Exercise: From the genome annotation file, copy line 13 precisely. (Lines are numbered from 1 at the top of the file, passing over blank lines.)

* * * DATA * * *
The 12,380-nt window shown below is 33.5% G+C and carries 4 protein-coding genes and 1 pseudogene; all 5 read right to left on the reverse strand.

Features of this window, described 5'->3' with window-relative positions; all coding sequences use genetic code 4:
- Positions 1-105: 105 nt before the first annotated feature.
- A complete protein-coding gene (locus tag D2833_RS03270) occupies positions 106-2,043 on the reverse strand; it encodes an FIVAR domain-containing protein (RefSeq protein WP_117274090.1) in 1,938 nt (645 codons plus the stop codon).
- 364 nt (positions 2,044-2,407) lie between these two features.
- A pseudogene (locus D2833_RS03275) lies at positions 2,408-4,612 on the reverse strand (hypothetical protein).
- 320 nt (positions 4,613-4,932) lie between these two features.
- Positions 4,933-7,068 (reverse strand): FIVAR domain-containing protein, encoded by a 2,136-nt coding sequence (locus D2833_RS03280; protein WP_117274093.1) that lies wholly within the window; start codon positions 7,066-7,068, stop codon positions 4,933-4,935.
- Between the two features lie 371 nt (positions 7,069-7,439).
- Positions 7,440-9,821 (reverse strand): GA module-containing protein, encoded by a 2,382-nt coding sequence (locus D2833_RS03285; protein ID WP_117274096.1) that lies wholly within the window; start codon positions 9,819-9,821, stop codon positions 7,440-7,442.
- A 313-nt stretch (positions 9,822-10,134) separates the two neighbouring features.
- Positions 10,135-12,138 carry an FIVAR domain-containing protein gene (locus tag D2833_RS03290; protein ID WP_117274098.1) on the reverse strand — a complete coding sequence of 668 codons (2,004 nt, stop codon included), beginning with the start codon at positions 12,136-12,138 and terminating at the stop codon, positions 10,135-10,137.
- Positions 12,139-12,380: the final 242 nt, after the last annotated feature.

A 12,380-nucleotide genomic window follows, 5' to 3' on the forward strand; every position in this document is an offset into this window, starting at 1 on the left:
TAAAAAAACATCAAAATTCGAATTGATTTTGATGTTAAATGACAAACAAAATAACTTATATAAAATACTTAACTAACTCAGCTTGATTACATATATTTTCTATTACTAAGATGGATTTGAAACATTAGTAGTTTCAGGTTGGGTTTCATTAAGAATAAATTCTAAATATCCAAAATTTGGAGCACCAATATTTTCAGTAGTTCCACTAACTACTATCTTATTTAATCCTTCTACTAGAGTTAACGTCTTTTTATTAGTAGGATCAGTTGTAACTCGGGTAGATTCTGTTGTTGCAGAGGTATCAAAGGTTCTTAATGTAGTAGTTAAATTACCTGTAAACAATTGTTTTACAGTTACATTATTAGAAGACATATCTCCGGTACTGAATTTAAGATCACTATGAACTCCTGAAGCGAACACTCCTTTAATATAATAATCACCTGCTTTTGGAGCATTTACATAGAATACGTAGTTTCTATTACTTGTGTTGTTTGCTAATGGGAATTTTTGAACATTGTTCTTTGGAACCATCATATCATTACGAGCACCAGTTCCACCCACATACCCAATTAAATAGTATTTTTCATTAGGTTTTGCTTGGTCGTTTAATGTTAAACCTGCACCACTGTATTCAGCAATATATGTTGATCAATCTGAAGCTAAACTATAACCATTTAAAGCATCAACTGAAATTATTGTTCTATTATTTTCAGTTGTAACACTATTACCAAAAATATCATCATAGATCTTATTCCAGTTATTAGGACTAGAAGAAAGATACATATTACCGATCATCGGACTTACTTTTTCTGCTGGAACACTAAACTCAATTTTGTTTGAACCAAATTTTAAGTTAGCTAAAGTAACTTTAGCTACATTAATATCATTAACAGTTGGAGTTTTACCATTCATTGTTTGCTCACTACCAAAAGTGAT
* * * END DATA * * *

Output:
- Positions 12,139-12,380: the final 242 nt, after the last annotated feature.